This was the motivation behind the development of the R package singcar (Rittmo and McIntosh 2021). We wanted to encourage and simplify the usage of these methods by bringing them together in a fully documented package with open source code that works across platforms. In Section 2 all implemented methods will be described in detail. This contribution will provide a comprehensive overview of the methods available together with their advantages and disadvantages.

The development of Crawford and Garthwaite’s methods has been focused around limiting Type I errors. But in recent work we showed the inherent inability of controlling Type II errors using this experimental design and argued that this limitation might even be more detrimental than an increase Type I error rate, for some applications of the methods (McIntosh and Rittmo 2020). Therefore we also provide power calculators for each test function in the package.

When we conduct single case comparisons we want to estimate the probability that a random draw from the distribution estimated by the sample is more extreme than the single observation we are interested in. This means that the power of a case comparison hypothesis test is contingent on the standard deviation of the distribution, not on the standard error of the test statistic. Increasing the sample size then (which usually is done to increase power) only leads to a better estimation of the control distribution, not a reduction of the the standard error. Hence, the limit of achievable power is mostly contingent on the size of the effect. When investigating unique cases it is not always possible to target larger effects to get rid of this problem.

One approach that often is highlighted for its potential to increase power is multivariate hypothesis testing. This is however only true to a certain extent (Frane 2015) and one should not force a multivariate analysis on a univariate research question. Focus hitherto has been univariate in nature, but for a neuropsychological dissociation to be convincing the optimal experimental design would include multiple tasks converging on the cognitive functions of interest, performed on more than one occasion (Shallice 1988; McIntosh and Rittmo 2020). Integrating such information both across tasks as well as over several performances could be aided by multivariate analyses.

This calls for the need of methods that estimate a case’s abnormality in a multidimensional space estimated by a sample. The most obvious way to do this would of course entail the \(p\) value of a Hotelling’s \(T^2\)-score. However, Elfadaly, Garthwaite, and Crawford (2016) show that this statistic is substantially biased as a measure of abnormality. They investigate nine other candidates including two point estimates based on polynomial expansion, which gave rise to the lowest bias. These point estimates would, however, sometimes yield estimates out of the [0, 1] range and their interpretation is not very intuitive. Because ease of interpretation is paramount in scientific reporting Elfadaly, Garthwaite, and Crawford (2016) suggested using an adapted median estimator when bias is not of “immediate importance”, in which case the polynomial estimators should be used. A compiled computer program for this adapted median estimator is available (Garthwaite, Elfadaly, and Crawford 2017), but again, no open source software working across platforms. This relatively novel estimation method has also been implemented in singcar.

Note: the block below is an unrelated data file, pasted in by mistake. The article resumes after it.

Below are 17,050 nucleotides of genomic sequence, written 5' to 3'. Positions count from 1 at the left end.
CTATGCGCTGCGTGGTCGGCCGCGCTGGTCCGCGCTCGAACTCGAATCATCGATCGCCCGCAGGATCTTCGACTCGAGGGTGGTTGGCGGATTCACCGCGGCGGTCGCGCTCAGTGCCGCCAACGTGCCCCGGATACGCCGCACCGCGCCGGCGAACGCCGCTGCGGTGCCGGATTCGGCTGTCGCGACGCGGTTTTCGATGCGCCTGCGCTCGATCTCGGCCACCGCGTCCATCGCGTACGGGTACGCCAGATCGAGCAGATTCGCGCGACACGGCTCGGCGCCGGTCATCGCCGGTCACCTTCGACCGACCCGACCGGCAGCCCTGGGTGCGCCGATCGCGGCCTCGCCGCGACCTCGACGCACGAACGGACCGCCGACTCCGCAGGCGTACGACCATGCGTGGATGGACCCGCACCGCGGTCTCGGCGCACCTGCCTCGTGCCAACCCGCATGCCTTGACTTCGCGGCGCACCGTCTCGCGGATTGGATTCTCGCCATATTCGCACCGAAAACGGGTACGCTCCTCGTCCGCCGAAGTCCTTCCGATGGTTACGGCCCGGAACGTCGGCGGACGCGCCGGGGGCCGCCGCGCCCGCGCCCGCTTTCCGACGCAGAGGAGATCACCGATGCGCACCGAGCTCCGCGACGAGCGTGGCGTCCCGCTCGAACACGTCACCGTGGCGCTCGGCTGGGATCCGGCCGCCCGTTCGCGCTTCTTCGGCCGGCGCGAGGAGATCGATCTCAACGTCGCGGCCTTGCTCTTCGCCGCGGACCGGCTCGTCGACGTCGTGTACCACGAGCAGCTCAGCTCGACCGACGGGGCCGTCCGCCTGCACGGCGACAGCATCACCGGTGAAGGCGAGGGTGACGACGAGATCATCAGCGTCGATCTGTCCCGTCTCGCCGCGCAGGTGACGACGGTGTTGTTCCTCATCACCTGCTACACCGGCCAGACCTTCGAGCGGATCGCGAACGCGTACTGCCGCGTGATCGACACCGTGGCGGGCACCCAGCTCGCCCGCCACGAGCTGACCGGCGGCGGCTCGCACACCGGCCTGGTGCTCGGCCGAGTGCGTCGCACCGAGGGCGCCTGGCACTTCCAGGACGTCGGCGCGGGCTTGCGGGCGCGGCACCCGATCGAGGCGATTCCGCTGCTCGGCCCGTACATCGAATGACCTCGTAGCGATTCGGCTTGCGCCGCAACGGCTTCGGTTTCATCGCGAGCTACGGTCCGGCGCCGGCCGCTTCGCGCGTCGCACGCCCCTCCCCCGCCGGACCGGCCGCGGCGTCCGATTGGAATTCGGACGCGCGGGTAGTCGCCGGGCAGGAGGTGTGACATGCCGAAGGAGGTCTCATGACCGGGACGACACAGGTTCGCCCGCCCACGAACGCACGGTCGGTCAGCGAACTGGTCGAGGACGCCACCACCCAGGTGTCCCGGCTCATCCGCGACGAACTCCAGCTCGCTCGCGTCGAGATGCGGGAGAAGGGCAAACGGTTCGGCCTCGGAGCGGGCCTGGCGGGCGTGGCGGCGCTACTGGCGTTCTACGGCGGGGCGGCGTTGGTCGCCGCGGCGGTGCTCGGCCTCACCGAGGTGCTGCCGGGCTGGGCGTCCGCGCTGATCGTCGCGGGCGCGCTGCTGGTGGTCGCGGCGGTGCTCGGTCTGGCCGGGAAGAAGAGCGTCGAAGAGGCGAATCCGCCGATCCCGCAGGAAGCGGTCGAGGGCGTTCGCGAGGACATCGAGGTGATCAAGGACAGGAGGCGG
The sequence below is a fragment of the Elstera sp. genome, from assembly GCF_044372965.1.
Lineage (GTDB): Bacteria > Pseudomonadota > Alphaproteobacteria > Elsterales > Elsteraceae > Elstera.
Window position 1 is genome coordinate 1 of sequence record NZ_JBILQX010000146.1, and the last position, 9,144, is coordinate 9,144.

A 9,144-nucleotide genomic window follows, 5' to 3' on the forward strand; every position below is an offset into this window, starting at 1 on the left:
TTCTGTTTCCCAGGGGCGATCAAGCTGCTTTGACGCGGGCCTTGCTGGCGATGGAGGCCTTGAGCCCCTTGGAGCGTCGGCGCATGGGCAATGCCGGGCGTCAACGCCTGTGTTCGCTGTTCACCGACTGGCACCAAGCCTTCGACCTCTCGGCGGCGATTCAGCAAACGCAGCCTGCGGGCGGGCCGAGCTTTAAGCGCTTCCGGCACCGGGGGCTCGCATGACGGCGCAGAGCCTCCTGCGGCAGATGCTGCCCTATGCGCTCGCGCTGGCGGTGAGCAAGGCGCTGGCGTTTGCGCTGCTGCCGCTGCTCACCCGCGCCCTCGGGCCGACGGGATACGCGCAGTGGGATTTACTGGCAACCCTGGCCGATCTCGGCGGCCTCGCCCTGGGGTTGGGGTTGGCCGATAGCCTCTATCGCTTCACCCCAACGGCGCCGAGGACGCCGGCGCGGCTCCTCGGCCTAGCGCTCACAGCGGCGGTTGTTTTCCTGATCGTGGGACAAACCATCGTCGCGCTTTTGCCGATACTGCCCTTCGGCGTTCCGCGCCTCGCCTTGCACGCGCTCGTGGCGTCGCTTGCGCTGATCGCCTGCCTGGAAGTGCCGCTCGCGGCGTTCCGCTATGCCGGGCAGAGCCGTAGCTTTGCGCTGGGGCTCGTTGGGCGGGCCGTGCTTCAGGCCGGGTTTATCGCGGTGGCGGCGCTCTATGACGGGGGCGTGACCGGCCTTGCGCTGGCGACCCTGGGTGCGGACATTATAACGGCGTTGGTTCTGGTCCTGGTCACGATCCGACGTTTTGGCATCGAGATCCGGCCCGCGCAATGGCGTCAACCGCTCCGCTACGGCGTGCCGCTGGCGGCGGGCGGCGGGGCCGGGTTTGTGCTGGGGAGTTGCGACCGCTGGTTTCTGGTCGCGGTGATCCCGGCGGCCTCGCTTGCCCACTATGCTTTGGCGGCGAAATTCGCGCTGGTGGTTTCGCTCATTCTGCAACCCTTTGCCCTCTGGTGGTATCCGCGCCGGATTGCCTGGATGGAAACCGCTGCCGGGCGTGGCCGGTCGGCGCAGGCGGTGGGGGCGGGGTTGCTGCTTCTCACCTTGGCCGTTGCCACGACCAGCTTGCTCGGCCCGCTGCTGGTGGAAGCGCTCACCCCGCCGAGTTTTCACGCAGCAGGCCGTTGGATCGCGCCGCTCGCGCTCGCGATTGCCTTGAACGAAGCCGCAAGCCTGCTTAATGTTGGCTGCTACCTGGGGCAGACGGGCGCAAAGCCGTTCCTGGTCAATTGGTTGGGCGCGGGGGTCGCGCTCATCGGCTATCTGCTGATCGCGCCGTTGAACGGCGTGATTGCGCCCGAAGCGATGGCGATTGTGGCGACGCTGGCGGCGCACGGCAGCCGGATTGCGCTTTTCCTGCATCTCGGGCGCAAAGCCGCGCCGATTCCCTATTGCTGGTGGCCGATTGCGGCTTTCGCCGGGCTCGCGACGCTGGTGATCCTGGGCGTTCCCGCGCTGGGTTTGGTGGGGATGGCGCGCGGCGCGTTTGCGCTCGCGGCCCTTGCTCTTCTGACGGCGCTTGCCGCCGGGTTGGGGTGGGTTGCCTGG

The following section, Section 2, will review available methods for single case comparisons, their theory and how they can be used in R. Section 2.5.3 gives a brief review of statistical power in this experimental design and the implementation of power calculators in singcar, but for a more thorough and perhaps more accessible review see McIntosh and Rittmo (2020).

2 Comparing a single case to small samples

2.1 Background

Variates of interest will in a neuropsychological context often be scores on some task assessing a cognitive function. Therefore they will often be referred to as “task scores”. It has not been uncommon in this field to compare patients to a control sample, treating the sample statistics as population parameters and estimating deficits by evaluating the \(p\) value associated with the patient’s \(Z\) score from the estimated distribution. Estimating dissociations was done in a similar way using a method developed by Payne and Jones (1957), where a \(Z\) score is calculated from the distribution of difference scores in the control sample.